“This goes against decades of decisions at the FCC that have consistently said that computer services  and Internet services are not telecommunications services under the act, they’re not subject to these public utility regulations,” Kerpen added.

“This reverses all of that, and so it’s a huge massive break from the way the commission has approached this issue for decades, really.  And it doesn’t make a lot of sense. It’s clearly not what these laws were designed for.

“Basically what the White House is saying is that we want to regulate Internet providers but we know that Congress will never agree to enact them. So we’re going to try to shoehorn them through this process at the FCC by reclassifying the Internet as a public utility, something that it really isn’t.

Internet server. (Wikimedia)

“To believe that this is a good idea, you have to think that free market competition for the Internet for the past couple of decades has failed, that the Internet’s not working, and what it really needs is heavy-handed government regulation and more taxes,” Kerpen said.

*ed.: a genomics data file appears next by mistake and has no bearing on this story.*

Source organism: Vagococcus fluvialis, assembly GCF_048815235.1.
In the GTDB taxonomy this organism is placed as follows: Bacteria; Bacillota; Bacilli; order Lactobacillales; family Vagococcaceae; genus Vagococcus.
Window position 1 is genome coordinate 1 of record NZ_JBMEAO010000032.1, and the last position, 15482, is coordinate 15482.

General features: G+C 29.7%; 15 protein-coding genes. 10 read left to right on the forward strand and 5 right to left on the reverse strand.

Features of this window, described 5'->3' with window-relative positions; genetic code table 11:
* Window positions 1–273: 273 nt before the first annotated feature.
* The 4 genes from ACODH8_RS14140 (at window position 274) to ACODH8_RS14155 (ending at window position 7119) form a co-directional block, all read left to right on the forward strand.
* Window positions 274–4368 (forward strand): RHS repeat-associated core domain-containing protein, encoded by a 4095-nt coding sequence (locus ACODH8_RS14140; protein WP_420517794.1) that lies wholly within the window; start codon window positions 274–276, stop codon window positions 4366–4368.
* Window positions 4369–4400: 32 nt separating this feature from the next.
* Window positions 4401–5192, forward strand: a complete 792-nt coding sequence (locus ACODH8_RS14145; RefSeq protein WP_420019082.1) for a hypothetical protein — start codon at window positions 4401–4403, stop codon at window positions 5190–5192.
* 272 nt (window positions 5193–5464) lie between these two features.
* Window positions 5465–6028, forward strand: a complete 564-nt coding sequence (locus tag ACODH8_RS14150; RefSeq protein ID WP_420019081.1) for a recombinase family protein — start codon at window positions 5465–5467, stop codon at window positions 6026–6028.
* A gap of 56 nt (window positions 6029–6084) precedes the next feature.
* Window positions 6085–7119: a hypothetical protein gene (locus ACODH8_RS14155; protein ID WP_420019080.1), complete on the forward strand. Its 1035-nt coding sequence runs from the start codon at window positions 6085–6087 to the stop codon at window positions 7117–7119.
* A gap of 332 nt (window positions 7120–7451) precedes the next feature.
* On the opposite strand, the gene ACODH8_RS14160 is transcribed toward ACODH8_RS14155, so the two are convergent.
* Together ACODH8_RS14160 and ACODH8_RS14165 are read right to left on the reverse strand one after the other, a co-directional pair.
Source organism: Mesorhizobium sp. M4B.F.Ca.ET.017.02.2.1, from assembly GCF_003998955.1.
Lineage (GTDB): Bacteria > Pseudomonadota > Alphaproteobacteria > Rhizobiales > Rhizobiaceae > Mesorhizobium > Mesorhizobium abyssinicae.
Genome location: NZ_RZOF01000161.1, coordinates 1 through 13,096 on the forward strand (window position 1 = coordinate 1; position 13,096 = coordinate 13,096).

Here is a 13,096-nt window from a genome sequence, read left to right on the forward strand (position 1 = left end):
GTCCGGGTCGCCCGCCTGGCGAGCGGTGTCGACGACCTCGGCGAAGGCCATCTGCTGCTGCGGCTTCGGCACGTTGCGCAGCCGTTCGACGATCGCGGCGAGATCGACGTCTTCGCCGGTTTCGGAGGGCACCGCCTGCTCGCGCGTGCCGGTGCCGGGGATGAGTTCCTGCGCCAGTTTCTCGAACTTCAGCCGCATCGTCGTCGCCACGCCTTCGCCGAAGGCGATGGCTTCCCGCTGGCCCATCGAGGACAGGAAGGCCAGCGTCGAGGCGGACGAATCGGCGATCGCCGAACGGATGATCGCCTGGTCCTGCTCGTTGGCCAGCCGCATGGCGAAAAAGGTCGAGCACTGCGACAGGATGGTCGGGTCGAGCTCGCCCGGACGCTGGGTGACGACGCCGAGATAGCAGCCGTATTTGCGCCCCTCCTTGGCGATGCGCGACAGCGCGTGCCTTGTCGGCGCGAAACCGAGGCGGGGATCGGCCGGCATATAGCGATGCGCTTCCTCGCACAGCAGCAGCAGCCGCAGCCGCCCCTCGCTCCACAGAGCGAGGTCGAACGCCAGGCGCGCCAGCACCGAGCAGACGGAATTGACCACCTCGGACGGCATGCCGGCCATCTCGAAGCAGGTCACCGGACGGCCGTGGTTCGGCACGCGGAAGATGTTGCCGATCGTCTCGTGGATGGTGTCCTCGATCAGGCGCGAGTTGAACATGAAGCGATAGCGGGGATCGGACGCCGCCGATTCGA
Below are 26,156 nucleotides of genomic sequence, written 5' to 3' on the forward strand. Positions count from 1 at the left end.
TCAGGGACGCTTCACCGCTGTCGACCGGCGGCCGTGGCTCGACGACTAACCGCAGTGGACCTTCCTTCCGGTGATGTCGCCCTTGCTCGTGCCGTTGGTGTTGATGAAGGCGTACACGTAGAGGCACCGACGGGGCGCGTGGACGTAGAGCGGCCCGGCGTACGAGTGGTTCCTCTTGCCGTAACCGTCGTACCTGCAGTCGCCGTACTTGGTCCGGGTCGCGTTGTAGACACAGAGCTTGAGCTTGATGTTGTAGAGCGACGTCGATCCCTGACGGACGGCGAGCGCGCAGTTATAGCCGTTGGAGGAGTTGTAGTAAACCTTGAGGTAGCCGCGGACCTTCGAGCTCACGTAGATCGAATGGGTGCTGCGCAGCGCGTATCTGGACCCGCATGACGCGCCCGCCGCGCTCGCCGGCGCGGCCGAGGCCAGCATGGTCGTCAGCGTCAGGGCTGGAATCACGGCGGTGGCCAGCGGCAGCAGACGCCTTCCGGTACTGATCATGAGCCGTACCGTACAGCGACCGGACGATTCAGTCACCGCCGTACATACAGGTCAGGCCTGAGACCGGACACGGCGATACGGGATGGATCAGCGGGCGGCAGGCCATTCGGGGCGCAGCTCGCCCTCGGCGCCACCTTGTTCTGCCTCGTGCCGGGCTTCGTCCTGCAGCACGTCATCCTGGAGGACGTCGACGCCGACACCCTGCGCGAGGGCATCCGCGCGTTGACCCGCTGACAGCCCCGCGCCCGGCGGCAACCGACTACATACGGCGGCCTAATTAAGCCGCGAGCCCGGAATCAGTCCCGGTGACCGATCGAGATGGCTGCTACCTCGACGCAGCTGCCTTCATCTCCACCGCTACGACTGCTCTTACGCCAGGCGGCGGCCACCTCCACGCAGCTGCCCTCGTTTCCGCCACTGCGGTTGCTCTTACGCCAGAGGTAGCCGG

“And I just don’t know anyone outside of really extreme liberals that think that way. They can’t get the popular support to do it the honest way, so they’re concocted this very convoluted sort of backdoor way to get the regulations that they want.”

Besides, he pointed out, “public utility regulation has a disastrous record. It’s extremely anti-consumer. The idea that we would go back to that old-fashioned model is so disastrous from a public policy standpoint, which is why the expert agency charged with looking at this didn’t want to do it.

“And yet here we are, and it’s about to happen anyway because of what the White House did. “

Related: Net Neutrality and what it could mean to you

Related: Commissioner Speaks Out Against Federal Regulation of Internet